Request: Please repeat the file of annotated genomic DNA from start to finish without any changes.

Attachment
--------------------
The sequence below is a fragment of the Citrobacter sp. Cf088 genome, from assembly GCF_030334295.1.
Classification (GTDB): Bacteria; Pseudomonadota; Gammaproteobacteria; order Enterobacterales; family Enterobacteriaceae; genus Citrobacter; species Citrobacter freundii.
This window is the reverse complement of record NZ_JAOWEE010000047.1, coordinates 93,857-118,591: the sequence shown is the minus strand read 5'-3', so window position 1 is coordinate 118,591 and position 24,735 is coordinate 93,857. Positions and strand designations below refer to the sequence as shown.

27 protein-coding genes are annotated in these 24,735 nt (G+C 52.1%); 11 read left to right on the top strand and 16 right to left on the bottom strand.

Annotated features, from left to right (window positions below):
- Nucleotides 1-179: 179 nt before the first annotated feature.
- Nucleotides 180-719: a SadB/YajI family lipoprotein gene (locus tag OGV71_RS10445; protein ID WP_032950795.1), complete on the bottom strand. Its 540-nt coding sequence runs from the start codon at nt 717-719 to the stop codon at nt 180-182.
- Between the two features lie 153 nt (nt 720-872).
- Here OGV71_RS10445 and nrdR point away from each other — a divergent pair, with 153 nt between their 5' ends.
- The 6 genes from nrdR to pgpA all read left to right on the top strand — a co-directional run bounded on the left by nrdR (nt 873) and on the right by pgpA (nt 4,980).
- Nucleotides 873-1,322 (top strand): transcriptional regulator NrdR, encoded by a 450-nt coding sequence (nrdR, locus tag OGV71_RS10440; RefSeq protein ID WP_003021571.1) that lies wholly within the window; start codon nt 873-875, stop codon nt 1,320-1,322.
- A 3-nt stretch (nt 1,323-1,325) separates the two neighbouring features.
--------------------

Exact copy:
The sequence below is a fragment of the Citrobacter sp. Cf088 genome, from assembly GCF_030334295.1.
Classification (GTDB): Bacteria; Pseudomonadota; Gammaproteobacteria; order Enterobacterales; family Enterobacteriaceae; genus Citrobacter; species Citrobacter freundii.
This window is the reverse complement of record NZ_JAOWEE010000047.1, coordinates 93,857-118,591: the sequence shown is the minus strand read 5'-3', so window position 1 is coordinate 118,591 and position 24,735 is coordinate 93,857. Positions and strand designations below refer to the sequence as shown.

27 protein-coding genes are annotated in these 24,735 nt (G+C 52.1%); 11 read left to right on the top strand and 16 right to left on the bottom strand.

Annotated features, from left to right (window positions below):
- Nucleotides 1-179: 179 nt before the first annotated feature.
- Nucleotides 180-719: a SadB/YajI family lipoprotein gene (locus tag OGV71_RS10445; protein ID WP_032950795.1), complete on the bottom strand. Its 540-nt coding sequence runs from the start codon at nt 717-719 to the stop codon at nt 180-182.
- Between the two features lie 153 nt (nt 720-872).
- Here OGV71_RS10445 and nrdR point away from each other — a divergent pair, with 153 nt between their 5' ends.
- The 6 genes from nrdR to pgpA all read left to right on the top strand — a co-directional run bounded on the left by nrdR (nt 873) and on the right by pgpA (nt 4,980).
- Nucleotides 873-1,322 (top strand): transcriptional regulator NrdR, encoded by a 450-nt coding sequence (nrdR, locus tag OGV71_RS10440; RefSeq protein ID WP_003021571.1) that lies wholly within the window; start codon nt 873-875, stop codon nt 1,320-1,322.
- A 3-nt stretch (nt 1,323-1,325) separates the two neighbouring features.